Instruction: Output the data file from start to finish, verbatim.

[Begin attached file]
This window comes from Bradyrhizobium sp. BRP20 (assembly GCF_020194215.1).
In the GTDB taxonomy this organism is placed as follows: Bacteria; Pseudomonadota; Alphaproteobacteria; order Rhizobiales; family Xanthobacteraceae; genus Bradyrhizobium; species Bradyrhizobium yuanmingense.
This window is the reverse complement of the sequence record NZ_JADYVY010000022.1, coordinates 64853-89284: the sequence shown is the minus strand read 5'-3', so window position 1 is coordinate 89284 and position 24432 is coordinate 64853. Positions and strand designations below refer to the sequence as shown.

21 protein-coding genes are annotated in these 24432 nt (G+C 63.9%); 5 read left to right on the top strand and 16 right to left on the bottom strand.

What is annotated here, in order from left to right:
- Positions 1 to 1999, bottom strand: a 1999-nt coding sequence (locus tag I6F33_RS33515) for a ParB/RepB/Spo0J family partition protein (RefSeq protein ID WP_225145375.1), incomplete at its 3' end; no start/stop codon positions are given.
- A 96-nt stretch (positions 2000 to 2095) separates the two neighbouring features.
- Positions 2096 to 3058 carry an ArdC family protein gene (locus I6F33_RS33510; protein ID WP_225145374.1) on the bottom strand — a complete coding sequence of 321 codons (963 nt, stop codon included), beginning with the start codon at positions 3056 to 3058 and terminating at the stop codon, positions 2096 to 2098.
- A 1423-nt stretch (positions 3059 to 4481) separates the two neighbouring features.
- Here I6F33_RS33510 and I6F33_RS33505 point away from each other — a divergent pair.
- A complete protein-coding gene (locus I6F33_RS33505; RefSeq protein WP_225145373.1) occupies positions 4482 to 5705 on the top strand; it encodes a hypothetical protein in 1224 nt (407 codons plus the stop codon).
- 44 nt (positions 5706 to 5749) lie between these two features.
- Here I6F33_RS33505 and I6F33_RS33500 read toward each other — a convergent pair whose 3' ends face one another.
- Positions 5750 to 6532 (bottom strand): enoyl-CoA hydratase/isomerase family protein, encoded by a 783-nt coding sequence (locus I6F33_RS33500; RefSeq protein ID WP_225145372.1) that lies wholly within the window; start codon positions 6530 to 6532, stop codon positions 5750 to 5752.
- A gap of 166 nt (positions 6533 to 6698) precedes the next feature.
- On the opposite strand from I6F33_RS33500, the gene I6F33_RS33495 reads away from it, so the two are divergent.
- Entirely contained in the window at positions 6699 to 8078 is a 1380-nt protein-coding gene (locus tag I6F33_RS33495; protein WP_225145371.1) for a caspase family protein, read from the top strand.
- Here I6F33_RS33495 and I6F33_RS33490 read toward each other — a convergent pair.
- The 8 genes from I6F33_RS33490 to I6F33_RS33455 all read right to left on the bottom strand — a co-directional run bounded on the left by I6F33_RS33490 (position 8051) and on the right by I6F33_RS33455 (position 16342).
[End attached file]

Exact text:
This window comes from Bradyrhizobium sp. BRP20 (assembly GCF_020194215.1).
In the GTDB taxonomy this organism is placed as follows: Bacteria; Pseudomonadota; Alphaproteobacteria; order Rhizobiales; family Xanthobacteraceae; genus Bradyrhizobium; species Bradyrhizobium yuanmingense.
This window is the reverse complement of the sequence record NZ_JADYVY010000022.1, coordinates 64853-89284: the sequence shown is the minus strand read 5'-3', so window position 1 is coordinate 89284 and position 24432 is coordinate 64853. Positions and strand designations below refer to the sequence as shown.

21 protein-coding genes are annotated in these 24432 nt (G+C 63.9%); 5 read left to right on the top strand and 16 right to left on the bottom strand.

What is annotated here, in order from left to right:
- Positions 1 to 1999, bottom strand: a 1999-nt coding sequence (locus tag I6F33_RS33515) for a ParB/RepB/Spo0J family partition protein (RefSeq protein ID WP_225145375.1), incomplete at its 3' end; no start/stop codon positions are given.
- A 96-nt stretch (positions 2000 to 2095) separates the two neighbouring features.
- Positions 2096 to 3058 carry an ArdC family protein gene (locus I6F33_RS33510; protein ID WP_225145374.1) on the bottom strand — a complete coding sequence of 321 codons (963 nt, stop codon included), beginning with the start codon at positions 3056 to 3058 and terminating at the stop codon, positions 2096 to 2098.
- A 1423-nt stretch (positions 3059 to 4481) separates the two neighbouring features.
- Here I6F33_RS33510 and I6F33_RS33505 point away from each other — a divergent pair.
- A complete protein-coding gene (locus I6F33_RS33505; RefSeq protein WP_225145373.1) occupies positions 4482 to 5705 on the top strand; it encodes a hypothetical protein in 1224 nt (407 codons plus the stop codon).
- 44 nt (positions 5706 to 5749) lie between these two features.
- Here I6F33_RS33505 and I6F33_RS33500 read toward each other — a convergent pair whose 3' ends face one another.
- Positions 5750 to 6532 (bottom strand): enoyl-CoA hydratase/isomerase family protein, encoded by a 783-nt coding sequence (locus I6F33_RS33500; RefSeq protein ID WP_225145372.1) that lies wholly within the window; start codon positions 6530 to 6532, stop codon positions 5750 to 5752.
- A gap of 166 nt (positions 6533 to 6698) precedes the next feature.
- On the opposite strand from I6F33_RS33500, the gene I6F33_RS33495 reads away from it, so the two are divergent.
- Entirely contained in the window at positions 6699 to 8078 is a 1380-nt protein-coding gene (locus tag I6F33_RS33495; protein WP_225145371.1) for a caspase family protein, read from the top strand.
- Here I6F33_RS33495 and I6F33_RS33490 read toward each other — a convergent pair.
- The 8 genes from I6F33_RS33490 to I6F33_RS33455 all read right to left on the bottom strand — a co-directional run bounded on the left by I6F33_RS33490 (position 8051) and on the right by I6F33_RS33455 (position 16342).